[WARNING: This is a post about irrational time signatures, incomplete tuplets, and the intricacies of music notation software. If your eyes just glazed over, you should probably skip the rest of this.]
Kyle Gann has been busy working out how to notate Henry Cowell-inspired time signatures in Sibelius, like 2/3 and 5/6. Commonly called "irrational time signatures" (even though they aren't, strictly speaking, irrational), these meters have been around for years. People like Ferneyhough use them but they've never quite caught on, even in new music circles.
Everyone's first reaction, upon first encountering a time signature like "2/3" is "What the fuck is a third note? And how the fuck I am supposed to count that?"
"Well," (Cowell's thinking goes), "if a quarter note is 1/4 of a whole note, and a half note is 1/2 of a whole note, then it follows that a third note is 1/3 of a whole note -- in other words, one triplet half note. So, in a time signature of 2/3, a measure is the length of two triplet half notes." Similarly, 5/6 is the length of 5 triplet quarter notes, and so on.
Of course, these time signatures only make sense in the context of a more standard meter. You can't start in 5/6 -- you have to be chugging merrily along in 4/4 or whatever, and then switch gears to go into 5/6 for a measure, and then go back to a "rational" time signature.
As you might imagine, this is really, really hard to play accurately. Take a look at the examples Kyle Gann posted (from his I'itoi Variations):
Once you understand how to count 2/3 and 7/12, etc., the above no longer totally incomprehensible. But with time shifts coming every bar, and no common underlying pulse, it's still bloody daunting -- at least for a jazzer such as myself who is used to hearing rhythms in relation to a steady pulse.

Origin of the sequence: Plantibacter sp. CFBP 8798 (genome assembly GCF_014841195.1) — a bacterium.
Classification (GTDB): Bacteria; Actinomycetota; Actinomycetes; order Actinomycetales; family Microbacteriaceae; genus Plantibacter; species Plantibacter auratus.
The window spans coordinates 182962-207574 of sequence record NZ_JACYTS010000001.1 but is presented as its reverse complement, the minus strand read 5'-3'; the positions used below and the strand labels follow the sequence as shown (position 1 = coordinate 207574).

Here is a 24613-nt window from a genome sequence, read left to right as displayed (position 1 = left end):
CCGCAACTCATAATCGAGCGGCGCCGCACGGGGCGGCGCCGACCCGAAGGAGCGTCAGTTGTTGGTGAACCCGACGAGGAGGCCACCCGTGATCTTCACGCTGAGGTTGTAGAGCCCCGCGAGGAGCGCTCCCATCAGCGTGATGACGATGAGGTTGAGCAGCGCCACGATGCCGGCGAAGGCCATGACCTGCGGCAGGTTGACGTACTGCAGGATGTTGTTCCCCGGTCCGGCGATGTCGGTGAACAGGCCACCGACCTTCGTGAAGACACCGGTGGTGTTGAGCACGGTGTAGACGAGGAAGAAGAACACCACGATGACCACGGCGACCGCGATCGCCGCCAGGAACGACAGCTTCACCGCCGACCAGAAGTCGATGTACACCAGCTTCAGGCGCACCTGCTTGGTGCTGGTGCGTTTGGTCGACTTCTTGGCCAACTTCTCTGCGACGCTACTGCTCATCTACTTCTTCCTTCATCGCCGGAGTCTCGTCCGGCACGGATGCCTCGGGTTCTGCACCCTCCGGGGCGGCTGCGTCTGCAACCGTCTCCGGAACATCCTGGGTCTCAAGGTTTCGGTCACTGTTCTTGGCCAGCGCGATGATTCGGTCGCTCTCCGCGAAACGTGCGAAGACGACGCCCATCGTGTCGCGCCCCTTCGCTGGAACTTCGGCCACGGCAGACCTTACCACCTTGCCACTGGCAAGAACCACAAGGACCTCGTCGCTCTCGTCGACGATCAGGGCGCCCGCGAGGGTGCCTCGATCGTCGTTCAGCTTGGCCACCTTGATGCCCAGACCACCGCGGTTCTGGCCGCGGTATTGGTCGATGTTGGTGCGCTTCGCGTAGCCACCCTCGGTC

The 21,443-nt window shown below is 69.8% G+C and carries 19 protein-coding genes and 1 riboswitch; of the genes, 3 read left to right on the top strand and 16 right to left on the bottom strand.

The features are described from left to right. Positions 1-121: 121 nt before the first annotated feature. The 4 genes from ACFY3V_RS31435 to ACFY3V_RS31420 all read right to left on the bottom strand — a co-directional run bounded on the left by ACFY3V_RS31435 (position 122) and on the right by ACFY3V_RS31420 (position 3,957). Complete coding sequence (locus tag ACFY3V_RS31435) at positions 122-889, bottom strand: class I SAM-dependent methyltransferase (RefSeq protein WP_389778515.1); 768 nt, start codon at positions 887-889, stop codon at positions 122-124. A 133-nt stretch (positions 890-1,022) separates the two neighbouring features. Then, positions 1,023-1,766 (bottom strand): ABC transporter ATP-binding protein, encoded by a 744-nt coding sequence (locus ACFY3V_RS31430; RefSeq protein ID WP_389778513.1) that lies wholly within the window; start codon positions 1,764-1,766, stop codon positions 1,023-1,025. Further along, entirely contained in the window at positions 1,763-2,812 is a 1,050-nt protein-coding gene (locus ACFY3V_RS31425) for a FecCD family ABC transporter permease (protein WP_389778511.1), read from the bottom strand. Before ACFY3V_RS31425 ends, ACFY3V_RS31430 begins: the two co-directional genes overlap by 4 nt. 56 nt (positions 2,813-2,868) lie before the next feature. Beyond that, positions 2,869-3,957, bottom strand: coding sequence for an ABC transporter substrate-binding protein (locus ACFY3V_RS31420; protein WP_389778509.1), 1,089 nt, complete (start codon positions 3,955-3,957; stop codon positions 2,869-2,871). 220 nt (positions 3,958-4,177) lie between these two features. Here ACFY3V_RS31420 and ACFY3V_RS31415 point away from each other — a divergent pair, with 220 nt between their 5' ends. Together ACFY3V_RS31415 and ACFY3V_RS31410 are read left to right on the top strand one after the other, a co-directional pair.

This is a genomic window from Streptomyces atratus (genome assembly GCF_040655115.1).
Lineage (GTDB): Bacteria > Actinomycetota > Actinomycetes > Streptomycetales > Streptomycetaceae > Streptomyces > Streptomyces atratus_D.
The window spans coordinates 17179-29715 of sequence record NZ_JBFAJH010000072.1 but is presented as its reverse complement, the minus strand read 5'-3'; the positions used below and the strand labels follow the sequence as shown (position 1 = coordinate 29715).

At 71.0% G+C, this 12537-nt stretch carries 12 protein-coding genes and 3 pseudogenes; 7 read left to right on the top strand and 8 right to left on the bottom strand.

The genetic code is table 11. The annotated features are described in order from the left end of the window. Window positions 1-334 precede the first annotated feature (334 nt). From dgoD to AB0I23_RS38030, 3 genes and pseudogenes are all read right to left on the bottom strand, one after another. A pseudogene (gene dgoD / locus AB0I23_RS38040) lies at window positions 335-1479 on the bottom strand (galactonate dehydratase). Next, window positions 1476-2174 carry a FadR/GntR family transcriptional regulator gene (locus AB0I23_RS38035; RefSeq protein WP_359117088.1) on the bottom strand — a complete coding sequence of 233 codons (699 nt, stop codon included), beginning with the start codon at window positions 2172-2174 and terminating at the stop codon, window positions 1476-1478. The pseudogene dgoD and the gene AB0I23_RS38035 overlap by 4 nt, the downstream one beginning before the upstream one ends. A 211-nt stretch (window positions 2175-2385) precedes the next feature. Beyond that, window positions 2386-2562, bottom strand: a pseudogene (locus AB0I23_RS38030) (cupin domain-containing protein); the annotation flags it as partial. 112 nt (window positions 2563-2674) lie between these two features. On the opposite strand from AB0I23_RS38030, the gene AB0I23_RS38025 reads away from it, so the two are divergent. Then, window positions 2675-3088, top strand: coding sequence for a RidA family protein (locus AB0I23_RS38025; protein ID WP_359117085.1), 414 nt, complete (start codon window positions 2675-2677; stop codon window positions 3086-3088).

Kyle also posts some excerpts from scores by Bang on a Can composer Michael Gordon's work. As Gann points out, Gordon doesn't use those Cowell-inspired "irrational" time signatures. Instead, he uses incomplete tuplets within conventional meters (like 4/4). This seemed much easier for me to wrap my head around than time signatures like 3/2 and 5/6.
Here's an example of how Gordon uses incomplete tuplets to create the illusion of "irrational" time signatures being superimposed over a regular beat. This is the bassline from Gordon's Trance (originally posted by Gann):
Now that looks like something I can relate to. Kyle disagrees, saying "I can't imagine maintaining a 4/4 beat through the Trance example above." But, at least to my usual way of thinking, the steady underlying pulse is exactly what's needed in such a situation. Even if, in measures 2-4, the only part of the bassline that lines up with the pulse is the downbeat, that still intuitively seems way easier than alternating bars of 2/4 and 2/3 (the notation Kyle prefers).
Anyway, because I am a giant dork, I wanted to see whether I could recreate the Trance example in Finale (my weapon of choice) in such a way that it would play back accurately. No one seemed to know how to do this. I mean, if all you care about is how it looks on the page, notating the figure is trivial -- but where's the fun in that? I wanted to hear it. This would also allow me to test to see whether it was easier to feel in the original "incomplete tuplet" notation, or when renotated into "irrational" time signatures.
It took some doing but I finally figured out how to get this to work in Finale. The first measure is easy, of course, but as soon as you run into that incomplete triplet in m.2 things get tricky. Finale won't let you enter an incomplete triplet. And it also won't let you enter an "X in the space of Y" triplet where "Y" is a quarter note triplet.